The Austin American Statesman Editorial Board, in their October 20th editorial, urged the Austin City Council to “push the Code Next pause button until concerns are addressed”. They wrote “forging ahead as public trust is collapsing only will widen an information gap that already threatens to engulf the process.”
Remarkably, the Editorial Board continued, “The decision over CodeNext should be made by Austin’s 10-1 council, elected from districts to represent neighborhoods and their interests. But if the council continues to display a tin ear, no one can blame Austin residents for opting for a referendum on CodeNext.”
We wonder if the Mayor or Councilmember Ann Kitchen even read the editorial.
Recently, at a community meeting with Kitchen and Mayor Steve Adler, the Mayor attempted to make a case that the CodeNEXT petition could undermine the 10-1 system for geographic representation.
Also at this meeting Ms. Kitchen said, “CodeNEXT is not an appropriate question for a petition.”
Is it possible that Adler and Kitchen don’t remember just how, after 6 failures at the polls, Austinites finally won geographic representation and the first independent citizens redistricting commission in the state of Texas?
It was a petition to force a public vote supported by a broad spectrum of organizations in Austin who had little agreement on anything else but geographic representation. Because citizens petitions are only allowed at the municipal level in Texas, they are a limited tool but unquestionably our most powerful tool. This is why politicos will give deference to them while trying to stop them.
Do you think that Ann Kitchen forgot that she fought 10-1 by insisting on the so-called “8-2-1” plan? That plan included unrepresentative at-large districts and would have allowed the Council to draw their own districts. This plan was simply put on the ballot by the Council. Citizens had to gather 20,000 valid signatures to ensure ballot access for 10-1.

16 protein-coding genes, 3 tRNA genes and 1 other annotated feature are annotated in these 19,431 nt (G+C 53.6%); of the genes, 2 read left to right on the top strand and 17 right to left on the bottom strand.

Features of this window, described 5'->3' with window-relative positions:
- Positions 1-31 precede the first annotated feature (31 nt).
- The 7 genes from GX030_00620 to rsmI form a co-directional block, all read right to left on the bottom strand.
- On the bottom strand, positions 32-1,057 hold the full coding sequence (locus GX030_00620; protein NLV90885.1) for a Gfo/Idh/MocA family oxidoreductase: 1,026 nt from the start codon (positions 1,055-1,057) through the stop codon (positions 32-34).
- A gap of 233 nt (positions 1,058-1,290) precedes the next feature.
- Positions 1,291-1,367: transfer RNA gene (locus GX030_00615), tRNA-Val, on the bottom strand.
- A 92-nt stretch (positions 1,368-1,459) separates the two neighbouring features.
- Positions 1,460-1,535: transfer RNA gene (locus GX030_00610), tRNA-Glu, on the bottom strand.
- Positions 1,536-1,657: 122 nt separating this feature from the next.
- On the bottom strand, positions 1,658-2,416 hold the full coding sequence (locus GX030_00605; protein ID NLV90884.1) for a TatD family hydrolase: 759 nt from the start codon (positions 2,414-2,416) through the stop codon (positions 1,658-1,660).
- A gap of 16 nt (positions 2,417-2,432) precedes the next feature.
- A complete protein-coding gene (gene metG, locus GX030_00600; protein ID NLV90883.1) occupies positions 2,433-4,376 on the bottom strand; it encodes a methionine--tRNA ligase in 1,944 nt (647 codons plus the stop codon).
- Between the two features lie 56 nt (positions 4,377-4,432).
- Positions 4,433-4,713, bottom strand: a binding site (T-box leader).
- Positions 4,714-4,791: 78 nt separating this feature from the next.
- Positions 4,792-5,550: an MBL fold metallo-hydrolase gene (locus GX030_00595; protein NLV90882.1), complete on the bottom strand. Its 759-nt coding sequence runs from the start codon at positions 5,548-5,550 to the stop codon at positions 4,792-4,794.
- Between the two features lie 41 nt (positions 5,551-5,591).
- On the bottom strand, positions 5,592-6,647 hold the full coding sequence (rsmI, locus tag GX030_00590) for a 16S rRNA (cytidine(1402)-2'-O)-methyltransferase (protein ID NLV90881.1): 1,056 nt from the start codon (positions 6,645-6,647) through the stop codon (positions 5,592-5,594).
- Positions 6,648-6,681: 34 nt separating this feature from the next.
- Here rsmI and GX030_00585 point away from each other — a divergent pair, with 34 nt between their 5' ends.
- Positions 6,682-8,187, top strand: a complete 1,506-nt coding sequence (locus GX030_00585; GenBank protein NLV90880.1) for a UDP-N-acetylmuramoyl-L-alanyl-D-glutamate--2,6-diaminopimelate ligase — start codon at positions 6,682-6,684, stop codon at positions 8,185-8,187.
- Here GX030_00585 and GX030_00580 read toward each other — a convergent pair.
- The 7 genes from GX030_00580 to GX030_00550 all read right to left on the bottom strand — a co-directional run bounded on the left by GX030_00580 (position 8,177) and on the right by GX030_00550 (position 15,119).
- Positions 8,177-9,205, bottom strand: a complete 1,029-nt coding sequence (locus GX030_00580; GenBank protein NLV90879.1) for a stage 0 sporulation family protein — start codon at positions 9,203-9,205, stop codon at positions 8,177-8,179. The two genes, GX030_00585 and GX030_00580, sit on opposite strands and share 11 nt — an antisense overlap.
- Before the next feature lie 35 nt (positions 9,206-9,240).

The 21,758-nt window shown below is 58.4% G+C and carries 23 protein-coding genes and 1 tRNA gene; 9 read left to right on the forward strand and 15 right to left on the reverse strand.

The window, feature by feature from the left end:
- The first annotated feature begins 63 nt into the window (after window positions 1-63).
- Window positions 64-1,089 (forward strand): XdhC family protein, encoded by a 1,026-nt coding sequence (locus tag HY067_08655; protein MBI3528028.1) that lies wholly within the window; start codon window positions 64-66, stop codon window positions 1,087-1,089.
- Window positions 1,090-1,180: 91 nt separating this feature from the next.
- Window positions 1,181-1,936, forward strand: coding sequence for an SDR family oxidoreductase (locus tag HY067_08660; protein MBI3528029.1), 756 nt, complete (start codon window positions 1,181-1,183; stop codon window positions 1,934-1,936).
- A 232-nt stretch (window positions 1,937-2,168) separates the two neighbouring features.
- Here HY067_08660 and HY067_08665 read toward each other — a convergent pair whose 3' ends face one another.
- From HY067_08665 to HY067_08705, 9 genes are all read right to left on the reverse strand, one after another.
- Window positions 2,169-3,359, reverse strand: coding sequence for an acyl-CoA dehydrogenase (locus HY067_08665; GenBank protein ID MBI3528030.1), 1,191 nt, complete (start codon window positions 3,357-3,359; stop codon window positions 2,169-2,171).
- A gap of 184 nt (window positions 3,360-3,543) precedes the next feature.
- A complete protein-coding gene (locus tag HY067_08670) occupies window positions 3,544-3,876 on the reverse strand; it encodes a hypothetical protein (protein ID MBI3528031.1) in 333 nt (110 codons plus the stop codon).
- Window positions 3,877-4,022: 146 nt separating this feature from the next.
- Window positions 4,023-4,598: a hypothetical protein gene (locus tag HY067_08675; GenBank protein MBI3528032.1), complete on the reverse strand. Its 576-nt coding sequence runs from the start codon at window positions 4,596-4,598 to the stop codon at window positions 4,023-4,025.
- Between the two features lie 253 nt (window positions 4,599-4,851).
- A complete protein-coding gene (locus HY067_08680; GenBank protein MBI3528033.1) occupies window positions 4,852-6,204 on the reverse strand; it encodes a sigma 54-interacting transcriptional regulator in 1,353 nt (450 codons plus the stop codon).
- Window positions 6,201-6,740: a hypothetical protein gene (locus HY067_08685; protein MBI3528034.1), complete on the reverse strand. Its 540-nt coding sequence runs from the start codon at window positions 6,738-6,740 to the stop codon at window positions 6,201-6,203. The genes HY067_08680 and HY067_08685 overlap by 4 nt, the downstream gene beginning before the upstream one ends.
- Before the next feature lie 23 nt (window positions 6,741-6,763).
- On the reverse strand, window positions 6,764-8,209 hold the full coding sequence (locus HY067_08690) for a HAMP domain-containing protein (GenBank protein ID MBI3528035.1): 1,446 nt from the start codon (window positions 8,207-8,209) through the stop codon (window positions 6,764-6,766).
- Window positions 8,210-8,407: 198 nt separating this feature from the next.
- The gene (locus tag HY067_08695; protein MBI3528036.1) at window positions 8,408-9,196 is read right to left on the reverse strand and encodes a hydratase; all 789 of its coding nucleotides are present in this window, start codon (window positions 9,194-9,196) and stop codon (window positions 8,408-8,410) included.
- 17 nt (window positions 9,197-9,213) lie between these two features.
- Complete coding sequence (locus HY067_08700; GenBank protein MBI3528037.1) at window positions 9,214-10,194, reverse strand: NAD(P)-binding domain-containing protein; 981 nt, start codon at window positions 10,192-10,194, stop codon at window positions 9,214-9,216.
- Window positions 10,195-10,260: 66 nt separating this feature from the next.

The truth is that both these politicos’ careers benefited from 10-1. Kitchen’s career was in fact revived by 10-1. Alder claimed the mantle of the “10-1 Council” when he won election in 2014, though he lifted not a finger to help.
We are here to tell you the truth and nothing but the truth.
Truthfully, the “10-1 Council” has a number of members who are desperately seeking a project — any project — that they can use to show the world that they’re doing something – anything — about affordability.
The truth is that there is that affordability in Austin has already collapsed and it will continue to do so unless and until we address the driving force of the problem – a convluted morass of policies, practices and programs to subsidize unfettered growth. (For more on the central Texas growth machine, go here.)
Keep your eyes on Amazon, but get your feet and mouth going on CodeNEXT.
We need more petitions signed and we need funds to ensure you have the right to vote on CodeNEXT.
Linda Curtis is one of many thousands priced out of Austin over the last 15 years and lives in Bastrop, Texas.